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It's A Sin star Nathaniel Hall brings his show First Time to the Gulbenkian in Canterbury


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"It was incredible - people are still talking about it," says star of Channel 4's It's A Sin, Nathaniel Hall, about the show's reception.

And for Nathaniel, the positive reaction to the show, which depicted a group of friends living during the AIDS epidemic in the 80s, is particularly close to home.

Nathaniel Hall in First Time Picture: Dawn Kilner
Nathaniel Hall in First Time Picture: Dawn Kilner

Nathaniel, who played Donald Bassett in the series which screened earlier this year, has a life story which echoes much of the main character's, Ritchie Tozer.

Diagnosed as HIV+ two weeks before his 17th birthday and after his first ever sexual experience, Nathaniel kept his diagnosis a secret from his family for almost 15 years until, in 2017 aged 31, he had a breakdown.

After coming out to his family, he went on to write his hit autobiographical play, First Time, with Dibby Theatre, which he brings to Canterbury's Gulbenkian Theatre this week.

He says of writing it: "It was a cathartic experience. It was difficult, but with a positive outcome. Keeping it a secret was impacting on my life in so many ways. I had bought into the idea that it was something to be ashamed of. But I decided to change that story."

Despite the subject matter he said many people who watched it remarked afterwards how much they laughed.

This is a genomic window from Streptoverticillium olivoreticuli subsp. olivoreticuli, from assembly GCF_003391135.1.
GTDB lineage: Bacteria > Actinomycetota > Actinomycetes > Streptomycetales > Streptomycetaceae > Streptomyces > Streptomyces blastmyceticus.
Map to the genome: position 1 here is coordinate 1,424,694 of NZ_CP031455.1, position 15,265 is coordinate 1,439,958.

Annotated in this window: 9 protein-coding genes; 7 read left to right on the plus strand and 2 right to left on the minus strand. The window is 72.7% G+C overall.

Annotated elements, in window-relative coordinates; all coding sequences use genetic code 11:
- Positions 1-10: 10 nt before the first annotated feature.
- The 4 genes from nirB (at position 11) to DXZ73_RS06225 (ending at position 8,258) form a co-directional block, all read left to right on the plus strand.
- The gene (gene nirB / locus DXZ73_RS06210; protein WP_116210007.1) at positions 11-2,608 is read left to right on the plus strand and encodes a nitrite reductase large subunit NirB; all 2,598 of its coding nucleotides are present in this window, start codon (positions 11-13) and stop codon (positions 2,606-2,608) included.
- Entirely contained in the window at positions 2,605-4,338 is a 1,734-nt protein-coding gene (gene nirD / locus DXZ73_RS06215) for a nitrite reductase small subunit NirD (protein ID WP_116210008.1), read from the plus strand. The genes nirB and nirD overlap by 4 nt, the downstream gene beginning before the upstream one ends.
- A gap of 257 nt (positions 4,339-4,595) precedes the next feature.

Channel 4 and HBO's It's A Sin was a massive hit with audiences
Channel 4 and HBO's It's A Sin was a massive hit with audiences

"It is really joyful," he said. "We don't often sit and look back at what has happened in our lives and for me it was a bittersweet experience. Sometimes we have to take those scabs off. But it is a really fun show. It is about families and relationships, and discovering yourself, and heartbreak, but there is real hope."

Nathaniel was writing First Time around the same time as It's A Sin writer Russell T Davies was writing the series. He was then invited to audition and was the only openly HIV+ member of the show’s cast.

He said: "Here was an opportunity to tell people on a national scale how HIV has changed, about prevention, and about testing."

As an HIV activitist, he said it was important to break down misconceptions which continue today.

First Time is an autobiographical show Picture: Dawn Kilner
First Time is an autobiographical show Picture: Dawn Kilner
Nathaniel on stage Picture: Andrew Perry
Nathaniel on stage Picture: Andrew Perry

“HIV has changed, but public knowledge lags far behind," he said. "Working alongside our charity partners, myself and the Dibby team are determined to end HIV stigma and shame for good, as well as contribute to the goal of ending all new transmissions of the virus by 2030. We’re thrilled to be back on the road once more using storytelling and creativity to advocate for better representations of HIV in popular culture.”

He said transmission scare stories still perpetuated, when, for instance, the overall risk of transmission from being bitten by an HIV+ person was negligible.

The show is at the Gulbenkian on Saturday, October 9 and Sunday, October 10. Book tickets here.

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Read more: All the latest news from Canterbury

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